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How is the lack of a driving license a tenant of the sovereign citizen movement? The concept of sovereign citizenship has been getting attention lately because of the death of Chase Allan. Allan was a 25-year-old student gunned down by police in Utah in March 2023 following a verbal altercation with an officer. Based on information gathered by media outlets since then, it appears that Chase Allan and his family subscribed to a form of sovereign citizen or “American State National” ideology.

What happened to Chase Allan?

According to Meaww, Chase Allan was stopped for using an illegitimate license plate on his BMW, refused to present a license or registration, and refused to exit the car. The officer called for backup and tried to remove Allan from his vehicle when one of his fellow officers shouted “gun,” and Allan was subsequently shot and killed by the police. A gun was found in Allan’s car, but it’s unclear whether he reached for it during his arrest.

This raises questions about sovereign citizen ideology and whether you can really circumvent laws regarding driver’s licenses, car registration, and car insurance. Before we get to that, let’s dig into what a sovereign citizen is and what they believe.

What is a sovereign citizen?

The definition of a “sovereign citizen” depends on who you ask. Broadly speaking, a sovereign citizen is someone with libertarian political opinions who rejects the authority of local, state, and federal law enforcement. They often have an interpretation of the U.S. Constitution that conflicts with Supreme Court rulings and precedents.

Sovereign citizens tend to make a distinction between “traveling” and “driving.” Sovereign citizens are quick to point out the right to travel enshrined by Article IV of the Constitution. They’ll claim that citizens can freely “travel” within the country for any reason without a license while “driving” applies to persons using roads as a place of business, like truck drivers, mail carriers, and food delivery drivers. This might seem semantic, but it’s an argument that’s gotten people in a lot of trouble, to say the least.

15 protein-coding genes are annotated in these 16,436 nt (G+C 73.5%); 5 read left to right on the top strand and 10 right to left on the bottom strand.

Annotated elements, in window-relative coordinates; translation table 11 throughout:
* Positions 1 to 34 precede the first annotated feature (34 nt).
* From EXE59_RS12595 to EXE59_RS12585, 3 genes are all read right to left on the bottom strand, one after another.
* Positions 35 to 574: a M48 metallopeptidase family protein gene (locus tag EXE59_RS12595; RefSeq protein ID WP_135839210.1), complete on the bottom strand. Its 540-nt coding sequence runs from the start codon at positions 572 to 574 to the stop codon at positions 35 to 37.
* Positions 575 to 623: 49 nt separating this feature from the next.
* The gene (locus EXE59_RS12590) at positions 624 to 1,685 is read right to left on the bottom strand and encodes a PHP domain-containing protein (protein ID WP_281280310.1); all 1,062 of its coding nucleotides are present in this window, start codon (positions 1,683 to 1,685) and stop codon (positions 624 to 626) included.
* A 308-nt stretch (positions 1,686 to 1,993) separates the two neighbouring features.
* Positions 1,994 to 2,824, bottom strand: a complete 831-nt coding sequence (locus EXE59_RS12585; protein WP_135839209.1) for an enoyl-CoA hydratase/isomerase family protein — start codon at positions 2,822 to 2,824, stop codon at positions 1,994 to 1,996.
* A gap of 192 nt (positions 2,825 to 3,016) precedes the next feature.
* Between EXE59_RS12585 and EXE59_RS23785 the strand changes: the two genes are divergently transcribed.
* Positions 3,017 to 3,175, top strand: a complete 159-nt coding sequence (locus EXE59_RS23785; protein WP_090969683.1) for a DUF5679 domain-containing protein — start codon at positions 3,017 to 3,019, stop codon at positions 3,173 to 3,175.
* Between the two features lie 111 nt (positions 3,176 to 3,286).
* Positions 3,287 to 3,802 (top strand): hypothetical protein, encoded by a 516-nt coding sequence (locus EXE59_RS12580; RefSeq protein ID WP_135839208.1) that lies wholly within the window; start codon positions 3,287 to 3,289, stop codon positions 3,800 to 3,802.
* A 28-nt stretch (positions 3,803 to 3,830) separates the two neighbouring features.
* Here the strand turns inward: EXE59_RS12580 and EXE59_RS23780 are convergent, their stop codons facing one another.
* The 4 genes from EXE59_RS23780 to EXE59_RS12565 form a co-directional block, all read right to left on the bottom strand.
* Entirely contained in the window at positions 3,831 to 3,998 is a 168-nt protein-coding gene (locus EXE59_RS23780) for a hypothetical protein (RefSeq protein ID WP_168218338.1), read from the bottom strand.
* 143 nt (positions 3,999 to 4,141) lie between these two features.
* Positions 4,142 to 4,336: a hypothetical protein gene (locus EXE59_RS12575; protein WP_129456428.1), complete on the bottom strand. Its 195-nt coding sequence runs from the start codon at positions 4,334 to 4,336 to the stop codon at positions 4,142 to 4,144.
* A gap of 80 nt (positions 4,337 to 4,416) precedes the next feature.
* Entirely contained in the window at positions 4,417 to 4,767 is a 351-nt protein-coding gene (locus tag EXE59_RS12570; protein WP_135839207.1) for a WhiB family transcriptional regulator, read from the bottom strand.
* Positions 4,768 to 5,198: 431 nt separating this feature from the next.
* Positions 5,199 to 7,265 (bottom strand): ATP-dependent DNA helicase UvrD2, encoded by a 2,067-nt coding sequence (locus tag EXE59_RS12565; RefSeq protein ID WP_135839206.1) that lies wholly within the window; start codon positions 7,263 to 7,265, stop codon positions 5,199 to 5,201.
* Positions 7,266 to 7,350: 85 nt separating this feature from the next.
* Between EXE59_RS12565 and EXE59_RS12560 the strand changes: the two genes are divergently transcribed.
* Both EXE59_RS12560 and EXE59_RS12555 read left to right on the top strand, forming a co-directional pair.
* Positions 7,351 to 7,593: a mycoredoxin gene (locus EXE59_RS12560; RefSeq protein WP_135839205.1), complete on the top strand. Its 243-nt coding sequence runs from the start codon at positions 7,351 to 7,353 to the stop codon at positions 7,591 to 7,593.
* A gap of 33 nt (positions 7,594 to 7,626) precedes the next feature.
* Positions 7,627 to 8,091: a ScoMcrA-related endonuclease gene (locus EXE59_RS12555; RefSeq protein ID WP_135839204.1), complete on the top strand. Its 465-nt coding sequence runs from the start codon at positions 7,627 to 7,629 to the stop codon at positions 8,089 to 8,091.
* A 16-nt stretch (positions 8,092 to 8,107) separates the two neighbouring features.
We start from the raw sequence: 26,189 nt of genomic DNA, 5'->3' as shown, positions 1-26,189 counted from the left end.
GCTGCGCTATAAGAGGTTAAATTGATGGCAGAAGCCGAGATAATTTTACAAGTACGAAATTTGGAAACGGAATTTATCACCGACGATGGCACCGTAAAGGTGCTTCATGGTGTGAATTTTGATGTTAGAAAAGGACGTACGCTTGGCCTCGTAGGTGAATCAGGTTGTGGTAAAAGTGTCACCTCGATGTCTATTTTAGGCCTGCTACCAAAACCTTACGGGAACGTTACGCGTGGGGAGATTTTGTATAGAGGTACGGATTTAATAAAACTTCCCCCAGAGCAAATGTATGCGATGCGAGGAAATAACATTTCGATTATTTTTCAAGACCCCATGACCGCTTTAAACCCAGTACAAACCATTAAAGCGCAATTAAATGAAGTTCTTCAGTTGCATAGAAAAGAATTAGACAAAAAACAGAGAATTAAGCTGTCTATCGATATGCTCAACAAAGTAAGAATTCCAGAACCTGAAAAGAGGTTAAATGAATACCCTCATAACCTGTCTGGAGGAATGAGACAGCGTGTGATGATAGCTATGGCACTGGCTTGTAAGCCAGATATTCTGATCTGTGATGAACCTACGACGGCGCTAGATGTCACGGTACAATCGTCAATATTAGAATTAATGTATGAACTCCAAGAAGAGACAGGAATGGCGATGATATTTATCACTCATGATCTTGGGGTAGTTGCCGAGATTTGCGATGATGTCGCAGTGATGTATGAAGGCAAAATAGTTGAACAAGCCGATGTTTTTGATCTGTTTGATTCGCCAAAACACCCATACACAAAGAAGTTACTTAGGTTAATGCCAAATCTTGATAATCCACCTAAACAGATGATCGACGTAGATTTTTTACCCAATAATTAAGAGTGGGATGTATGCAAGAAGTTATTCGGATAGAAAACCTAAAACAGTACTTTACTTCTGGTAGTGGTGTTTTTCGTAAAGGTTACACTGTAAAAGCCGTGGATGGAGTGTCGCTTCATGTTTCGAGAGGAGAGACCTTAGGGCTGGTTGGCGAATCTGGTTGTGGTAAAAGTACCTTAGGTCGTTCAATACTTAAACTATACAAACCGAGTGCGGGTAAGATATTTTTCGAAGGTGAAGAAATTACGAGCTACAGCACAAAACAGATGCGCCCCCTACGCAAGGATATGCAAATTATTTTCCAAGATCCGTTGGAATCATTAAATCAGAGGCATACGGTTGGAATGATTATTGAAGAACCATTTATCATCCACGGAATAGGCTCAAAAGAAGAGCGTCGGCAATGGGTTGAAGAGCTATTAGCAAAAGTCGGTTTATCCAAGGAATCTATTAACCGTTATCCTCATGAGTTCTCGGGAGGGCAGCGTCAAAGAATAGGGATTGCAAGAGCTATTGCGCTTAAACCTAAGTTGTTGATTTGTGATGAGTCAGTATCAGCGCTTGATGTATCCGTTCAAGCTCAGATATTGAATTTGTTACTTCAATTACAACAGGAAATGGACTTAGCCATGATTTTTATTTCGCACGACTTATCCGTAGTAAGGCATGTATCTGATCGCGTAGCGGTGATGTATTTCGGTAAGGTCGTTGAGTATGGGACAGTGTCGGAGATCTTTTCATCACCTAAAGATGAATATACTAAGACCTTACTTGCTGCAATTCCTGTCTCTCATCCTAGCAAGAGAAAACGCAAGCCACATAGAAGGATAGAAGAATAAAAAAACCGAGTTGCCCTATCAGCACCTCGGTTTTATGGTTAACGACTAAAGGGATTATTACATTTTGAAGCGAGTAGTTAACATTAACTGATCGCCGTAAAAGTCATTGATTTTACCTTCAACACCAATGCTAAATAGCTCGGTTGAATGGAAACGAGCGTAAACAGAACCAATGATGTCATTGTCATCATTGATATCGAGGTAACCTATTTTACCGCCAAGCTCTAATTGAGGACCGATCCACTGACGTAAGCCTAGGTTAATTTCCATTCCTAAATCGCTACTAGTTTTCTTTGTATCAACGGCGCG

Article IV, Section 2 is widely understood as establishing federal jurisdiction over interstate travel. It does not necessarily guarantee a right to public roads, which didn’t exist as we know them today when the Constitution was written. According to most legal scholars, Article IV does not mean you can legally drive on public roads without a driver’s license or a valid registration.

You may have seen videos of libertarian types asking police officers, “Am I being detained?” during what would normally be a mundane traffic stop. Sadly, these interactions sometimes end in gunfire or smashed car windows.

Do sovereign citizens need a driver’s license and license plate?

The short answer is yes. You can call yourself a sovereign citizen, but that self-appointed title doesn’t change the rules of the road. According to Jalopnik, drivers using public roads are all subject to the same regulations and require a valid driver’s license, car registration, and car insurance.

If you’re tempted by fake, 3D-printed license plates, like the one Chase Allan may have been using, don’t do it. Besides being illegal, they’ll likely cost you more in fines than they’ll save you in registration costs.

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